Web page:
The Daodejing as a dispersed network

 It is generally agreed that the Daodejing, like many scriptures, is a composite text (not really “an anthology”) which includes material from many different sources and from more than one period. Beyond that there’s little agreement about the process by which the present state of the text was reached. The theory that it has been accidentally jumbled or disarranged is no longer widely held, and there’s probably a consensus that the text was put together by some kind of editing process. But the difficulty of finding a thread of argument, the scattering of certain themes throughout the text, and the many puzzling juxtapositions, even within a single chapter, lead some to suspect that the editing process was rather haphazard. (more…)

Published in: on December 1, 2009 at 6:47 pm  Leave a Comment  

The “Nei Ye” and the Daodejing

In his book Original Dao (Columbia, 1999) Harold Roth has argued that the “Nei Ye” chapter of the Guanzi is a guide to meditation produced within an organized teacher-student lineage devoted primarily to the arts of “cultivation of life” (meditation, diet, ritual, and physical practices), and that the  Daodejing, a handbook of political wisdom, is the product of a late politicized stage of this same school, or of a branch of the school. Roth’s theory is a beginning toward giving a definite answer to the question “What kind of book is the Daodejing?”, a question which has divided Daodejing interpreters more or less from the beginning. (more…)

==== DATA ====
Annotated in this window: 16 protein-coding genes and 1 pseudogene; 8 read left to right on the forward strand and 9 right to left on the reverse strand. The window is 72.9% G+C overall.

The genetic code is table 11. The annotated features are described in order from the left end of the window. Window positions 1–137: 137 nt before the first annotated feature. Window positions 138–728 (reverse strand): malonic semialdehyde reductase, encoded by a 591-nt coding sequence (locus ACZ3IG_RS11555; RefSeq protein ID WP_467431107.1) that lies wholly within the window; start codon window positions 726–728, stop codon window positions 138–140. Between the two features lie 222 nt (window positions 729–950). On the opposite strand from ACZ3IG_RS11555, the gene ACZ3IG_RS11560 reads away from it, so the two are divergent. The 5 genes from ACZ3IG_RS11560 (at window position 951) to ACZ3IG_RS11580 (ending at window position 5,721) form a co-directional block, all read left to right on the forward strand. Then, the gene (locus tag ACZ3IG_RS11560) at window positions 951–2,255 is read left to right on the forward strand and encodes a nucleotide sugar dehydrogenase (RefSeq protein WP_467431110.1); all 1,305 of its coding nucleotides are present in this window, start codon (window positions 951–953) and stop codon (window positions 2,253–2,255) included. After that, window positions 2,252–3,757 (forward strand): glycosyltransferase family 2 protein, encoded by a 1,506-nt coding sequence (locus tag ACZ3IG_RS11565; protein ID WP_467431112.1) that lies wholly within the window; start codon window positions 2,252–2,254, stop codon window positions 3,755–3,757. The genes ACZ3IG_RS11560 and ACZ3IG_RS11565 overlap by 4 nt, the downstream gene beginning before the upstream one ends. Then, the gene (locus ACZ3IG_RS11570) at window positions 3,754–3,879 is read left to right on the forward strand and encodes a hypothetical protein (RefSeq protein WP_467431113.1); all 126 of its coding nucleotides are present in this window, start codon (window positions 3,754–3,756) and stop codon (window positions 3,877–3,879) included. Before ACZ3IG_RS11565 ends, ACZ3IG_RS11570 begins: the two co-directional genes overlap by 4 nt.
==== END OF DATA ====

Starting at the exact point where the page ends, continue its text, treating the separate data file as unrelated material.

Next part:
Published in: on November 22, 2009 at 6:48 pm  Comments (2)  

Primitivism in the Daodejing

A.C. Graham has distinguished between Individualists, Primitivists, and Syncretists among the early Daoists, with the first group dedicated to self-cultivation and meditation, the second advocating a kind of peasant anarchism, and the third adapting Daoist principles for the ruler’s use. In his book Original Dao Harold Roth has argued that the “Nei Ye” chapter in the Guanzi and parts of the Daodejing represent the Individualist contemplative strain of Daoism, whereas other parts of the Daodejing are Primitivist or Syncretist. I generally agree with Roth, and have defined an Individualist “early layer” within the text of the Daodejing which has many points in common with Roth’s “Nei Ye”. (more…)

Published in: on November 21, 2009 at 11:55 pm  Leave a Comment  

The Sage in the Daodejing II

Earlier piece* Still earlier pieceManyul Im thread * Tang Dynasty Times thread * 不害 “not harm” * 不傷  “not hurt” * 聖 “sage” * Shen Dao

In the classic Chinese texts the “sage” 聖人was the highest category of human excellence. The sages were the legendary past rulers and founders (e.g. Wen Wang or the Duke of Zhou) together with hoped-for future saviors of equal merit. Both Confucius and Mencius demurred on their disciples’ suggestions that they were Sages, though Mencius did declare that Confucius was indeed a sage. The translation “sage” is not va very good one: the English word “sage” normally refers to a wise elder, but the Chinese sages were not only wise, but also holy and powerful, the founders or rulers of states, and their sageliness was apparent while they were still in their prime. (more…)